Agate LED Nightlight
While this project isn’t directly IoT related you can make it so simply by adding an arduino or other controller you can make it IoT. This is an interesting project from instructables that uses an Agate block that you drill a hole in and add LEDs to make a night light.
Tricks of the Trade
The code matters, but the people matter more. Don’t get that confused. You will regret the relationships you don’t maintain. You won’t regret pedantic crap in the code.
This is the hardest episode I’ve had to edit. I had to take several breaks just to get through it. Thanks for listening as we cope with the loss of a very close friend.
A good episode if a bit depressing. This is something we all need to hear.
Thanks Curtis, it wasn’t an easy episode to record or edit but one that meant a lot to us and to our friend’s family.
Jase would be so proud of y’all. Thank you for this topic and discussion. I definitely had some tears falling but it all needs to be heard.
Thanks Kayla, he was excited about the show before we even published our first episode. Even though we picked and joked with each other he was always supportive of what we were doing.
Loss is one of the hardest things to deal with, and I’m sorry to hear of your close friend having passed.
Back in 2013 my closest friend passed away, he was 32. He’d been fighting cancer for a few years.He’d been positive throughout most of his treatment, and was still a fun guy to be around. Whenever I visited him, we’d still play video games and watch movies into the wee hours of the morning.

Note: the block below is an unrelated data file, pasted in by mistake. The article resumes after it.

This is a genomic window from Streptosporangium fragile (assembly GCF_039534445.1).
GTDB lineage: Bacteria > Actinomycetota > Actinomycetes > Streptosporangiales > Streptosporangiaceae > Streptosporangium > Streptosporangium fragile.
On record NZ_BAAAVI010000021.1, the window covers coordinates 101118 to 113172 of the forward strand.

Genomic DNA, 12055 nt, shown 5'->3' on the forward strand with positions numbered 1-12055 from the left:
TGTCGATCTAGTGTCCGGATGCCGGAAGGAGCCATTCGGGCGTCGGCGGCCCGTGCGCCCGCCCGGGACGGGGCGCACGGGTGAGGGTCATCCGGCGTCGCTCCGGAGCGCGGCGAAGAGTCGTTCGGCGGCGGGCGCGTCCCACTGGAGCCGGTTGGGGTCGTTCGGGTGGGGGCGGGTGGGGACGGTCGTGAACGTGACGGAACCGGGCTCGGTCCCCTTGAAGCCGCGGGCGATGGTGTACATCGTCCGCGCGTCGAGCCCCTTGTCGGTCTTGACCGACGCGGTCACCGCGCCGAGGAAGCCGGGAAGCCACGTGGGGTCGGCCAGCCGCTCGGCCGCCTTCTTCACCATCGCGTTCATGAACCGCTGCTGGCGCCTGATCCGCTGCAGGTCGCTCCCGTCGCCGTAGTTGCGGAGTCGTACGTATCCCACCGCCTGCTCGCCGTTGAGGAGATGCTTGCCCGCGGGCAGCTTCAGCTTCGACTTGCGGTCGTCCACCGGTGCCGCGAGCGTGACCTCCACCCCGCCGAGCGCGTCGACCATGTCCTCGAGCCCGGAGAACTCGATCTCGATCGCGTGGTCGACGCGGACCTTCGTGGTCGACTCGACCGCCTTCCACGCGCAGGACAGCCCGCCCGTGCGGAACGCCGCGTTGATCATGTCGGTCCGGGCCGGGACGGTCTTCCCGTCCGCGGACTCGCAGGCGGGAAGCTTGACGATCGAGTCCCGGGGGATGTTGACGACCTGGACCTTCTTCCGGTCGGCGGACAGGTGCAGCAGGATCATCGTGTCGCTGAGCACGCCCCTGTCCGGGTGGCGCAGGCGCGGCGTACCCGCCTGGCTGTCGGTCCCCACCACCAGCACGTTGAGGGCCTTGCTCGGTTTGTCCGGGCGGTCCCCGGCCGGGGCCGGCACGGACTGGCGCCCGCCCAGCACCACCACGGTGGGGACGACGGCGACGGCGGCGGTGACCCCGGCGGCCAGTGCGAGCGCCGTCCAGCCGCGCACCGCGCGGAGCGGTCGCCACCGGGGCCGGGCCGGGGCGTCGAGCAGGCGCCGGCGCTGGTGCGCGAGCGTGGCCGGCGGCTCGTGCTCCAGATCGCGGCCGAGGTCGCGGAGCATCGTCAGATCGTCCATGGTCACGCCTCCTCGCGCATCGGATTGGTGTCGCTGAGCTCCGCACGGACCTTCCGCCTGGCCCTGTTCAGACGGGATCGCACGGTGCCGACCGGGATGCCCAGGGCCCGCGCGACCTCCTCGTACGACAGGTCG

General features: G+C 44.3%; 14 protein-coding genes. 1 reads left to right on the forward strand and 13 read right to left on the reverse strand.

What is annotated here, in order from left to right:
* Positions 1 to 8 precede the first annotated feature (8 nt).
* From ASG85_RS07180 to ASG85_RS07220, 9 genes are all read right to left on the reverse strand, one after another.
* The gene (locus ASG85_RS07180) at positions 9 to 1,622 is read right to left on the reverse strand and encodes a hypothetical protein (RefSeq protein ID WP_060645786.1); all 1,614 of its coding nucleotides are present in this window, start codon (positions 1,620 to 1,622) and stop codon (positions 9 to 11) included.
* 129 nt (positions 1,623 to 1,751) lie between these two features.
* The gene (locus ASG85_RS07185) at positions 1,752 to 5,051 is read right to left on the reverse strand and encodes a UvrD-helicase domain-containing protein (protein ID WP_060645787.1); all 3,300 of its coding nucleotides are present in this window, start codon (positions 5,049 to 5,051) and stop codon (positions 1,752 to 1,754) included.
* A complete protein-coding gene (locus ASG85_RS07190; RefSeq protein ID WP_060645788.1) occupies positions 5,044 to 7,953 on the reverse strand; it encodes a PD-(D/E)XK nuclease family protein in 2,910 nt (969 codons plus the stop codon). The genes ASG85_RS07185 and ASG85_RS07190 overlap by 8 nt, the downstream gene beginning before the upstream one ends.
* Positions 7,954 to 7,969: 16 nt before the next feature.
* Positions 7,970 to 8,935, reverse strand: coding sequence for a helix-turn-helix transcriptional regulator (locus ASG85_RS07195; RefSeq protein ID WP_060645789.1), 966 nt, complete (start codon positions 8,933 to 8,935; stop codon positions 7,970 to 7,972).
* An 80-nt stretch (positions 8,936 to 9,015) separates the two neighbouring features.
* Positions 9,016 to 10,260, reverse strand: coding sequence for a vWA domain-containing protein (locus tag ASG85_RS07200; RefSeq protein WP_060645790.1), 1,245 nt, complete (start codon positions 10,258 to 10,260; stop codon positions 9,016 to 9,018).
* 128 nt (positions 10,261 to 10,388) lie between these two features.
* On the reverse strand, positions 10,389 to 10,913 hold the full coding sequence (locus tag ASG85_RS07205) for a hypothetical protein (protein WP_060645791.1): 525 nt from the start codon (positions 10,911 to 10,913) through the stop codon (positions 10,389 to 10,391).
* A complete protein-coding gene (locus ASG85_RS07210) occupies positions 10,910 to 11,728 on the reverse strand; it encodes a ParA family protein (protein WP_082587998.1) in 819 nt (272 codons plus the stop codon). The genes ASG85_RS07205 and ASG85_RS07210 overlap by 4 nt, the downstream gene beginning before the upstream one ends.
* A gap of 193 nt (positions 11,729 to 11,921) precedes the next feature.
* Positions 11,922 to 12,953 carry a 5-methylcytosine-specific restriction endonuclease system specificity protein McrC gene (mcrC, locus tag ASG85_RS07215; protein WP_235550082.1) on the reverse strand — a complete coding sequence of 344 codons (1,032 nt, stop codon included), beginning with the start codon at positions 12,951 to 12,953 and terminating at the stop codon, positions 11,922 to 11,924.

The fact that he was the same fun guy made it even more painful when he’d passed.
He passed in the early hours, a few weeks before Christmas in 2013. It was a weekday and when I got to work, I called a meeting with my manager to let him know that I’d be a little less focused and apologised in advance. I was in a really small development team (the entire department was three people), one of the other devs was out an event and I was due to do some code review work; so it wasn’t a huge issue that I wasn’t firing on all cylinders.
He was a huge fan of Star Wars and the Spaghetti Westerns. I remember when I saw the grounded Star Destroyer in the trailer for Star Wars VII and desperately wanted to text him to see what he thought about it. We used to talk about movies all the time, and every time I see the trailer for one I want to see I reach for my phone… still, to this day.
My Grandpa had passed only a few months before (2013 was not a good year for me). That really hurt, but it brought my family closer together and we all rallied around my Nan.
It still hurts, but the pain reduces with time – it feels like linear scale which trends toward, but never reaches zero.
I’ve tended to think less about how painful it is that they’re not around, but think more about the wonderful memories I have of them.
My girlfriend has a wonderful, yet poignant, thing to say about death and the pain around losing someone close to you. She says, “grief is the price we pay of having people in our lives”